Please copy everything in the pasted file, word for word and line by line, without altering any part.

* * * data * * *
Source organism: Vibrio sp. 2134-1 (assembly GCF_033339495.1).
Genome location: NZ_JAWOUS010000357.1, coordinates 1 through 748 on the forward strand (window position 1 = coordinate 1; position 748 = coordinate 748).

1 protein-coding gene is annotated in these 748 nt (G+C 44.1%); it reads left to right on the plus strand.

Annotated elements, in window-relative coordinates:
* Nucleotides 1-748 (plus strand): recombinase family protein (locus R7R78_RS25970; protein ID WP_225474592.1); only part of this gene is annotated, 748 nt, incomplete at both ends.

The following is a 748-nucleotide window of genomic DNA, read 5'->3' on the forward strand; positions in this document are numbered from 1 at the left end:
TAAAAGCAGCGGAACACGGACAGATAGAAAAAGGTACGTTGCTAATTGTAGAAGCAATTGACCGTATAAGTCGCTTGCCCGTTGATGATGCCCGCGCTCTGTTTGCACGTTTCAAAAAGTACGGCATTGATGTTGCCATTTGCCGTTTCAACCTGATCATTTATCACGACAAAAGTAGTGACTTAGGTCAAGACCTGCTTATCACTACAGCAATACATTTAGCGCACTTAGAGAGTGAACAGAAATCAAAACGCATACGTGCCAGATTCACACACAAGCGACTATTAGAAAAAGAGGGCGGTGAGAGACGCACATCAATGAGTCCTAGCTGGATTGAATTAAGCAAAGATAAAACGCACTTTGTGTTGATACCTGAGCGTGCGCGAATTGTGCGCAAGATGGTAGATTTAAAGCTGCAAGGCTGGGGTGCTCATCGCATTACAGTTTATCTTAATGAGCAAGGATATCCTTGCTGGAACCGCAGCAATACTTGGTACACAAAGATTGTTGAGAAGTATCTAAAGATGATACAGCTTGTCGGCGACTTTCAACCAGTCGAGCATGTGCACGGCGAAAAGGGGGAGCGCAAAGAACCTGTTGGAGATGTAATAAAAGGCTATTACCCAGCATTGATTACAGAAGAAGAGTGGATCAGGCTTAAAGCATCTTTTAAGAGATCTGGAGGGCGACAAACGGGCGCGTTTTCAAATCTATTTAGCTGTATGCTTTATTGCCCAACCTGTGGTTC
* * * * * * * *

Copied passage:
Source organism: Vibrio sp. 2134-1 (assembly GCF_033339495.1).
Genome location: NZ_JAWOUS010000357.1, coordinates 1 through 748 on the forward strand (window position 1 = coordinate 1; position 748 = coordinate 748).

1 protein-coding gene is annotated in these 748 nt (G+C 44.1%); it reads left to right on the plus strand.

Annotated elements, in window-relative coordinates:
* Nucleotides 1-748 (plus strand): recombinase family protein (locus R7R78_RS25970; protein ID WP_225474592.1); only part of this gene is annotated, 748 nt, incomplete at both ends.

The following is a 748-nucleotide window of genomic DNA, read 5'->3' on the forward strand; positions in this document are numbered from 1 at the left end:
TAAAAGCAGCGGAACACGGACAGATAGAAAAAGGTACGTTGCTAATTGTAGAAGCAATTGACCGTATAAGTCGCTTGCCCGTTGATGATGCCCGCGCTCTGTTTGCACGTTTCAAAAAGTACGGCATTGATGTTGCCATTTGCCGTTTCAACCTGATCATTTATCACGACAAAAGTAGTGACTTAGGTCAAGACCTGCTTATCACTACAGCAATACATTTAGCGCACTTAGAGAGTGAACAGAAATCAAAACGCATACGTGCCAGATTCACACACAAGCGACTATTAGAAAAAGAGGGCGGTGAGAGACGCACATCAATGAGTCCTAGCTGGATTGAATTAAGCAAAGATAAAACGCACTTTGTGTTGATACCTGAGCGTGCGCGAATTGTGCGCAAGATGGTAGATTTAAAGCTGCAAGGCTGGGGTGCTCATCGCATTACAGTTTATCTTAATGAGCAAGGATATCCTTGCTGGAACCGCAGCAATACTTGGTACACAAAGATTGTTGAGAAGTATCTAAAGATGATACAGCTTGTCGGCGACTTTCAACCAGTCGAGCATGTGCACGGCGAAAAGGGGGAGCGCAAAGAACCTGTTGGAGATGTAATAAAAGGCTATTACCCAGCATTGATTACAGAAGAAGAGTGGATCAGGCTTAAAGCATCTTTTAAGAGATCTGGAGGGCGACAAACGGGCGCGTTTTCAAATCTATTTAGCTGTATGCTTTATTGCCCAACCTGTGGTTC